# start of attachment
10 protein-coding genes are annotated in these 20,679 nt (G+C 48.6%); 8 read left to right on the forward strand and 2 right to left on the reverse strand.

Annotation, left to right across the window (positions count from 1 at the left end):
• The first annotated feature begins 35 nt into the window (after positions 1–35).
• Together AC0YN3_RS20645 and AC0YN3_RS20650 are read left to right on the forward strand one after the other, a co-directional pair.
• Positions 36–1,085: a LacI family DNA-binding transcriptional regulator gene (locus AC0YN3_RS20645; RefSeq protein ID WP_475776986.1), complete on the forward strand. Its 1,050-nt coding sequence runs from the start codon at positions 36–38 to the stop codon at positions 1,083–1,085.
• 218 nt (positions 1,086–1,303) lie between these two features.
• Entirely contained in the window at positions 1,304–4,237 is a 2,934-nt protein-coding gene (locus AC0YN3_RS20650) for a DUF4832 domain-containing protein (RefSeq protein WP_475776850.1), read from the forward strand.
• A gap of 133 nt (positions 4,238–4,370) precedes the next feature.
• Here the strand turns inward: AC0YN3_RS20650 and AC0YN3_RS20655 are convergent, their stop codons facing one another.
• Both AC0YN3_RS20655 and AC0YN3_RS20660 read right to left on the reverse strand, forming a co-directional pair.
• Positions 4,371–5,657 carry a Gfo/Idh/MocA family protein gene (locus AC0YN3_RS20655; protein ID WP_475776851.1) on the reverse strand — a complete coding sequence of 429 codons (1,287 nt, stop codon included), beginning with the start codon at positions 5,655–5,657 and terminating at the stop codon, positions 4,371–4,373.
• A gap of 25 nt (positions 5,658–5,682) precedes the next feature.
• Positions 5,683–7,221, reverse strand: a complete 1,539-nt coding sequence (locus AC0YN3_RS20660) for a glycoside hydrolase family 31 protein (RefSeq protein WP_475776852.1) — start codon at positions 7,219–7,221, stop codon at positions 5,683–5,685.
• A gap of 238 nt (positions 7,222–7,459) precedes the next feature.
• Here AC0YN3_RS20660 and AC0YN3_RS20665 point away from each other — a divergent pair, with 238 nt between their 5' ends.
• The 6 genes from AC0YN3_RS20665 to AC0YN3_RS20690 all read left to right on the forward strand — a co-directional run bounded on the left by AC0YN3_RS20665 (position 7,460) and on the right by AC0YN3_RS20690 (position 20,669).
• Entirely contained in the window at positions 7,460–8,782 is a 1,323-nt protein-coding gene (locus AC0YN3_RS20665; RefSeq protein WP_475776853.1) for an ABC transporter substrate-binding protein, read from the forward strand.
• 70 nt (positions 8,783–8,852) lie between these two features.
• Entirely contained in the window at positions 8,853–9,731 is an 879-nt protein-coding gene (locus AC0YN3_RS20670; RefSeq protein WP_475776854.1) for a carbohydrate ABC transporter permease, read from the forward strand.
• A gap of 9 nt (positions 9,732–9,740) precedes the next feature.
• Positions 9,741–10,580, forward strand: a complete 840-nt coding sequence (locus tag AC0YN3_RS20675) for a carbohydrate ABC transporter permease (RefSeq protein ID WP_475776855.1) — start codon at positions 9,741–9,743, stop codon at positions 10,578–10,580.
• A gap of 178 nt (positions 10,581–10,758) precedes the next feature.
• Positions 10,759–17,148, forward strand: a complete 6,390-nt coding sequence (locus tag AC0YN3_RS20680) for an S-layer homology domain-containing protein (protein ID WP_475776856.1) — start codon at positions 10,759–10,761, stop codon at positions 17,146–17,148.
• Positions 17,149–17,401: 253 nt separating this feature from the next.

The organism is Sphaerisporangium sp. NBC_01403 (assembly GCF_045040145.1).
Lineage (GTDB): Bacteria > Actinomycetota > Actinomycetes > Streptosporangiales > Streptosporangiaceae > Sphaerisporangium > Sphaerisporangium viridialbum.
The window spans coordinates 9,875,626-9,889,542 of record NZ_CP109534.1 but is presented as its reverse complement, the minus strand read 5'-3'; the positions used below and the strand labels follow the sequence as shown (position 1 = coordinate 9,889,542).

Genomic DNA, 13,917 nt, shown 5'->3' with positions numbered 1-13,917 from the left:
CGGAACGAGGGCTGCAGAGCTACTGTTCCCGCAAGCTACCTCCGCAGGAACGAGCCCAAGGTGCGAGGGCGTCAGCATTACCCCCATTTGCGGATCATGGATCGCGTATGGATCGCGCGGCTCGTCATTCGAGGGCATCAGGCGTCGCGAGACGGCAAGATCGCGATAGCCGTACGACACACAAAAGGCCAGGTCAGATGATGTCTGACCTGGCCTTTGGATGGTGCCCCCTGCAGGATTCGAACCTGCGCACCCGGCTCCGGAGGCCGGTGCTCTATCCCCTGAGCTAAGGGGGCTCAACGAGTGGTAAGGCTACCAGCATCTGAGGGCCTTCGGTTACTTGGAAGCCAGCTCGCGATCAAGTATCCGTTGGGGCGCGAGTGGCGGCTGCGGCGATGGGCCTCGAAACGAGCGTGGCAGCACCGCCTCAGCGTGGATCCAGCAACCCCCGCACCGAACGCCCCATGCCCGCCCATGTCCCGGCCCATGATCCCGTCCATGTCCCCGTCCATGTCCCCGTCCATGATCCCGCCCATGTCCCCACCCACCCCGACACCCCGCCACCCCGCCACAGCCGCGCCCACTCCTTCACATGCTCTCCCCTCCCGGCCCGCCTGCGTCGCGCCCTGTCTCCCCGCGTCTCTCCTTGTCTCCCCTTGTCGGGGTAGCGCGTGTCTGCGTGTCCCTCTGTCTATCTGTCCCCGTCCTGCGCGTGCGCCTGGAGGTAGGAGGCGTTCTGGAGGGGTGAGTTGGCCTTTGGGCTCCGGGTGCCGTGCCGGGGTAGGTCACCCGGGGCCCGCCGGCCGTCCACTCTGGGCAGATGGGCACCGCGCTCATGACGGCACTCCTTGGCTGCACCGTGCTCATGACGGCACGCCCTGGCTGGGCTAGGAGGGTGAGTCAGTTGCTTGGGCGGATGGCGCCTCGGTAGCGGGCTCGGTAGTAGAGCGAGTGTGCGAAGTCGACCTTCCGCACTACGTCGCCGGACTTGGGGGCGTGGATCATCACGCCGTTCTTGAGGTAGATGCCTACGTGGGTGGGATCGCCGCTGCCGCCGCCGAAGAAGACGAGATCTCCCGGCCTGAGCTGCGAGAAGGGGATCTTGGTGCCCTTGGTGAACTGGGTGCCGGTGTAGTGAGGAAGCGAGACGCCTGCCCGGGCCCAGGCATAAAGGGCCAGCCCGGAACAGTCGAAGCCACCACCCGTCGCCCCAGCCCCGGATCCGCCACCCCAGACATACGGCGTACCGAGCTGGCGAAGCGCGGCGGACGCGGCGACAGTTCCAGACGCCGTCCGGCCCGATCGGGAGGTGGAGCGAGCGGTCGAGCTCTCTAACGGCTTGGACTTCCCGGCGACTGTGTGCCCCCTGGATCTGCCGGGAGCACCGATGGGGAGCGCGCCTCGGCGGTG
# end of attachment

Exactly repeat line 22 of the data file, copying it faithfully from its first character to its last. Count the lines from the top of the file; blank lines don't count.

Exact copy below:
• A gap of 178 nt (positions 10,581–10,758) precedes the next feature.